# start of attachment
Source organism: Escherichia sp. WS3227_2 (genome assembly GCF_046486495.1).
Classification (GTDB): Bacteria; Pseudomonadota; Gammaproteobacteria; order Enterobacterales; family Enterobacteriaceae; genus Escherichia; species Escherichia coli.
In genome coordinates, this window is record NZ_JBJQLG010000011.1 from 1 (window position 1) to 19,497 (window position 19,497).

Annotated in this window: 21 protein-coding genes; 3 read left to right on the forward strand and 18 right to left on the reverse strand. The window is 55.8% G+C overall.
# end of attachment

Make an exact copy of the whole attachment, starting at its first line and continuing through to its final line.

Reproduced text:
Source organism: Escherichia sp. WS3227_2 (genome assembly GCF_046486495.1).
Classification (GTDB): Bacteria; Pseudomonadota; Gammaproteobacteria; order Enterobacterales; family Enterobacteriaceae; genus Escherichia; species Escherichia coli.
In genome coordinates, this window is record NZ_JBJQLG010000011.1 from 1 (window position 1) to 19,497 (window position 19,497).

Annotated in this window: 21 protein-coding genes; 3 read left to right on the forward strand and 18 right to left on the reverse strand. The window is 55.8% G+C overall.